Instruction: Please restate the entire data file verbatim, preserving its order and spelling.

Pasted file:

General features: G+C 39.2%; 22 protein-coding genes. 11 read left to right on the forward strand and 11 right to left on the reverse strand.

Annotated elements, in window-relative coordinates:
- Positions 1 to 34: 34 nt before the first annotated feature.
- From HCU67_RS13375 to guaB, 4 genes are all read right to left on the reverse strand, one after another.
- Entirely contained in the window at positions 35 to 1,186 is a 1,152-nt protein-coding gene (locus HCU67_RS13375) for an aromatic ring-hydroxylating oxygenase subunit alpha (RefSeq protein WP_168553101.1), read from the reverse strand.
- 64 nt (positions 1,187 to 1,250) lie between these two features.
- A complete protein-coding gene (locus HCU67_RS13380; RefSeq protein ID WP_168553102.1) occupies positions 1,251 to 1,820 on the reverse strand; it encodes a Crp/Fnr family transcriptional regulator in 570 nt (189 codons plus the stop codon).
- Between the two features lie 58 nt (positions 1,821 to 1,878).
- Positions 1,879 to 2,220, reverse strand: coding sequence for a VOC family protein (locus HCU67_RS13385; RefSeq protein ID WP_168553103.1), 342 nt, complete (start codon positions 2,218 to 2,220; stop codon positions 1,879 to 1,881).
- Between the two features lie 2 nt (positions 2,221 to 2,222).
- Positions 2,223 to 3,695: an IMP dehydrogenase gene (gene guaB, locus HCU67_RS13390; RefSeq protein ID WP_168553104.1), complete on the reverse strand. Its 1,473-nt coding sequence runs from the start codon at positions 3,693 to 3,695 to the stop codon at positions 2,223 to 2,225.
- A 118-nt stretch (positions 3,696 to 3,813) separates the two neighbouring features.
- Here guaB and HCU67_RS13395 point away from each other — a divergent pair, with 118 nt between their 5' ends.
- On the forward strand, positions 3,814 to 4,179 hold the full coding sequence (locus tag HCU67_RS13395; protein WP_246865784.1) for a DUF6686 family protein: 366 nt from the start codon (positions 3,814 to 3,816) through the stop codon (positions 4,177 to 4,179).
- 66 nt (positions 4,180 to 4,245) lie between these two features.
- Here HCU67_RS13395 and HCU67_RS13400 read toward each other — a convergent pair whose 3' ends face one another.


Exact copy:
General features: G+C 39.2%; 22 protein-coding genes. 11 read left to right on the forward strand and 11 right to left on the reverse strand.

Annotated elements, in window-relative coordinates:
- Positions 1 to 34: 34 nt before the first annotated feature.
- From HCU67_RS13375 to guaB, 4 genes are all read right to left on the reverse strand, one after another.
- Entirely contained in the window at positions 35 to 1,186 is a 1,152-nt protein-coding gene (locus HCU67_RS13375) for an aromatic ring-hydroxylating oxygenase subunit alpha (RefSeq protein WP_168553101.1), read from the reverse strand.
- 64 nt (positions 1,187 to 1,250) lie between these two features.
- A complete protein-coding gene (locus HCU67_RS13380; RefSeq protein ID WP_168553102.1) occupies positions 1,251 to 1,820 on the reverse strand; it encodes a Crp/Fnr family transcriptional regulator in 570 nt (189 codons plus the stop codon).
- Between the two features lie 58 nt (positions 1,821 to 1,878).
- Positions 1,879 to 2,220, reverse strand: coding sequence for a VOC family protein (locus HCU67_RS13385; RefSeq protein ID WP_168553103.1), 342 nt, complete (start codon positions 2,218 to 2,220; stop codon positions 1,879 to 1,881).
- Between the two features lie 2 nt (positions 2,221 to 2,222).
- Positions 2,223 to 3,695: an IMP dehydrogenase gene (gene guaB, locus HCU67_RS13390; RefSeq protein ID WP_168553104.1), complete on the reverse strand. Its 1,473-nt coding sequence runs from the start codon at positions 3,693 to 3,695 to the stop codon at positions 2,223 to 2,225.
- A 118-nt stretch (positions 3,696 to 3,813) separates the two neighbouring features.
- Here guaB and HCU67_RS13395 point away from each other — a divergent pair, with 118 nt between their 5' ends.
- On the forward strand, positions 3,814 to 4,179 hold the full coding sequence (locus tag HCU67_RS13395; protein WP_246865784.1) for a DUF6686 family protein: 366 nt from the start codon (positions 3,814 to 3,816) through the stop codon (positions 4,177 to 4,179).
- 66 nt (positions 4,180 to 4,245) lie between these two features.
- Here HCU67_RS13395 and HCU67_RS13400 read toward each other — a convergent pair whose 3' ends face one another.